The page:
There’s a final point to remember with all professionals.  Use the right professional for each task.  Many people going through their divorce spending lots of time talking through the emotional issues of their divorce with everyone they’ve hired.  All these professionals should have compassion for your situation, but paying attorney prices to have some emotional venting isn’t a good use of your resources.  Neither is having an attorney or their legal staff to run financial reports.  All these professionals are a great help in their area of expertise – just use them accordingly. 

Working the Numbers in Divorce

The financial settlement is the major component of many divorces.  Making sure that a professional who is an expert in finances is also an expert in divorce is key.  A financial professional working on a divorce needs to be familiar with the legal landscape in divorce, tax issues that specifically relate to divorce, and the long term impact of the financial settlement in a divorce. 

Three different professions tend to gravitate toward this work.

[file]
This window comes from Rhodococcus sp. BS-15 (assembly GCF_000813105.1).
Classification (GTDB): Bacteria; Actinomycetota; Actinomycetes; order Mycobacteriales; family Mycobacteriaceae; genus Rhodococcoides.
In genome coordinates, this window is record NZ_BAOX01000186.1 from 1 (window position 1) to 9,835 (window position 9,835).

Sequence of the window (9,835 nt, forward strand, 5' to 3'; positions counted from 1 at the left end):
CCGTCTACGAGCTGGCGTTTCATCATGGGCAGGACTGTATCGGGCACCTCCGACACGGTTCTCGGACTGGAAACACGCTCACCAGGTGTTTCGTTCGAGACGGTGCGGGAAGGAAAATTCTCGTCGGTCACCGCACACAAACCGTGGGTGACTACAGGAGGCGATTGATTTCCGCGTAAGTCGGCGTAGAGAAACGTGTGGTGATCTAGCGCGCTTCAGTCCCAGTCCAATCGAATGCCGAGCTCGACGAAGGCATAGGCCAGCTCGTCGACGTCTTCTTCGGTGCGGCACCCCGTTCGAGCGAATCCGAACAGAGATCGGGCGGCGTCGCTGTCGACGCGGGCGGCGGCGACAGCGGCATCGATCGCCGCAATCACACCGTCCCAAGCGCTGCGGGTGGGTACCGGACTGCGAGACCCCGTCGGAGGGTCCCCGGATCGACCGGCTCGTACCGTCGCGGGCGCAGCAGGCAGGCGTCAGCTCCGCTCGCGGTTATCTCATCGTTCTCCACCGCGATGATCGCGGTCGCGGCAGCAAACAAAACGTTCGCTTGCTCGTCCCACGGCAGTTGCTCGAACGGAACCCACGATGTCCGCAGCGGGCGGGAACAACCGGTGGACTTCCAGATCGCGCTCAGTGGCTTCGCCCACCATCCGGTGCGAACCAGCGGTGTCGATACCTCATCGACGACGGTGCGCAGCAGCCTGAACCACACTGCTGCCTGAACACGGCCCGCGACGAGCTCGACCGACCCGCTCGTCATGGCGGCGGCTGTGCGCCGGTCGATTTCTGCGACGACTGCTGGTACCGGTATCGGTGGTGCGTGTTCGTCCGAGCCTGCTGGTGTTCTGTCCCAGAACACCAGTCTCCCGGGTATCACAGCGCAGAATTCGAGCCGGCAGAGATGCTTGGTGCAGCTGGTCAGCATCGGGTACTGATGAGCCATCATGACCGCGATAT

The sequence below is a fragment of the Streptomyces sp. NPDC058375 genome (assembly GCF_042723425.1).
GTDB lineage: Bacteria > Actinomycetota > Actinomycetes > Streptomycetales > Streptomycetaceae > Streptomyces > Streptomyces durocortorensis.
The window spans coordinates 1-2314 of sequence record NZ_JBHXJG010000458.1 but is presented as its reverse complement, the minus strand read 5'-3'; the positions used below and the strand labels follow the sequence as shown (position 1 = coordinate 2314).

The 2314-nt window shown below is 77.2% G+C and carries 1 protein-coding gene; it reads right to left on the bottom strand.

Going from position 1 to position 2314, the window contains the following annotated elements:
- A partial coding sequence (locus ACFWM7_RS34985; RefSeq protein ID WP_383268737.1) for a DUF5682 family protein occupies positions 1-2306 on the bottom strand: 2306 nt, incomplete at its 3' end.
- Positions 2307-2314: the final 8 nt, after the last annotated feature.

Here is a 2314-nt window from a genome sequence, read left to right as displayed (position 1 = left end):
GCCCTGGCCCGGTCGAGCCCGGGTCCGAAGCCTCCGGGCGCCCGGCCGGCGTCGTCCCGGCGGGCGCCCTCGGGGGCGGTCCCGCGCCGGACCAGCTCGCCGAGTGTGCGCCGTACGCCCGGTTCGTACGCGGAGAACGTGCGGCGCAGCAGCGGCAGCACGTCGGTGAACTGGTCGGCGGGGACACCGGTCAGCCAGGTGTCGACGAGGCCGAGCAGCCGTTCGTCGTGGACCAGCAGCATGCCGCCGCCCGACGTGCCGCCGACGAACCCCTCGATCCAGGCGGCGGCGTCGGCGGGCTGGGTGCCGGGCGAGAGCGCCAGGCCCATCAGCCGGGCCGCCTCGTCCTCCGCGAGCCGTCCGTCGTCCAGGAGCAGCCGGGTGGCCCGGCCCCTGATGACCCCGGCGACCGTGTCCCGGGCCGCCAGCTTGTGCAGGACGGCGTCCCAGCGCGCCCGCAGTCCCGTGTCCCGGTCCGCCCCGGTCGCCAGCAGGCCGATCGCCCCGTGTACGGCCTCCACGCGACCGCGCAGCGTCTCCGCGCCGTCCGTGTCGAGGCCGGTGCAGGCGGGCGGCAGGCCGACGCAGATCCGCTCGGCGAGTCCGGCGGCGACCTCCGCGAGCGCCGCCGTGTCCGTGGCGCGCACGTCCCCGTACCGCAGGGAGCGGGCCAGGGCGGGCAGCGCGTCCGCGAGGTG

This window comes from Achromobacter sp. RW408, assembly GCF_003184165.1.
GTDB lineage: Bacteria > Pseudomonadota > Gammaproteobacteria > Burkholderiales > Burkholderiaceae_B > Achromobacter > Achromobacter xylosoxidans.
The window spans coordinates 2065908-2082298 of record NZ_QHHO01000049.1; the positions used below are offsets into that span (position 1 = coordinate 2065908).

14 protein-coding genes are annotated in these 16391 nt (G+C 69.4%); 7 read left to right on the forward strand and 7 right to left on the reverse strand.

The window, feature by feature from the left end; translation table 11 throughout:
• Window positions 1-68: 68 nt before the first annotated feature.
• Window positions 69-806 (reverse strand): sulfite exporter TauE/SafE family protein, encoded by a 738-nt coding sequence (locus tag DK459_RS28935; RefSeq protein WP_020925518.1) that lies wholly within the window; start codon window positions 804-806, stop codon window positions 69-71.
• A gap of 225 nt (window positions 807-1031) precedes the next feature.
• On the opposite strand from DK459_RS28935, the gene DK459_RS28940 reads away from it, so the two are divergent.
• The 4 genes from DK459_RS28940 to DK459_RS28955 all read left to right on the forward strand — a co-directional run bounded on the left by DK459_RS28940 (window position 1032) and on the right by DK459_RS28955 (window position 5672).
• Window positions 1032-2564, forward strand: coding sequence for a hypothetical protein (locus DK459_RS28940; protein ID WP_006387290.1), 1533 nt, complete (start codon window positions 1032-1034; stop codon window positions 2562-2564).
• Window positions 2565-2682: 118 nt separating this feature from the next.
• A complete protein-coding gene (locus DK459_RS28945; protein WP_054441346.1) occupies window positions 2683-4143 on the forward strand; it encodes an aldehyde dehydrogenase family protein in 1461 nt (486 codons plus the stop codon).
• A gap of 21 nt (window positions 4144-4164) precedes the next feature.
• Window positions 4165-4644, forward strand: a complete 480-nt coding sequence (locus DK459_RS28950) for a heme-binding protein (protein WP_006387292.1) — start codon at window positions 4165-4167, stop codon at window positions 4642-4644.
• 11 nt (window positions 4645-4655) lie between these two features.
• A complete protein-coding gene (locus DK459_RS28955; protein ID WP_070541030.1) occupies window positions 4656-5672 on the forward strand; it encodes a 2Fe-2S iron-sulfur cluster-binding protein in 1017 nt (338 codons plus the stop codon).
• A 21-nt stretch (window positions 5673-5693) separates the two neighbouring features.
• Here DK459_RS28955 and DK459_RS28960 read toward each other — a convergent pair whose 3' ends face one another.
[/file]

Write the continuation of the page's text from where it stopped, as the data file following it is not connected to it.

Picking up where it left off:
Investment professionals sometimes do this work as a loss leader to get investment clients after the divorce.  Be aware of this, both because of the potential for a lack of objectivity and because they might not have the training and credentials necessary to advise on divorce issues. 

Tax professionals also often enter the divorce process.  Many CPAs and Enrolled Agents have excellent grasp of the tax and legal considerations in divorce and provide a great compliment to the work the attorney does.  If tax professionals have a shortfall in divorce in general, it’s that they don’t always take the long view.  They are great at looking at the numbers now, but don’t always think in terms of the long term outcome for both spouses. 

Financial planners can also be great assistance in a divorce.  If the financial planner is a Certified Financial Planner she’s had training in looking at all aspects of a financial picture, including taxes and the long term perspective.  If this person has more a working knowledge of tax issues in divorce and understands knows the divorce arena, she could be a great addition to your divorce team. 
Getting help with the financial settlement between you and your soon-to-be ex is important.  You need to decide on alimony, dividing assets and debts, and calculate child support if you have kids.  Generally, courts aren’t amenable to re-opening divorce settlements because people didn’t make wise decisions.  Paying a financial professional to help you evaluate your settlement can one of the best investments you ever make.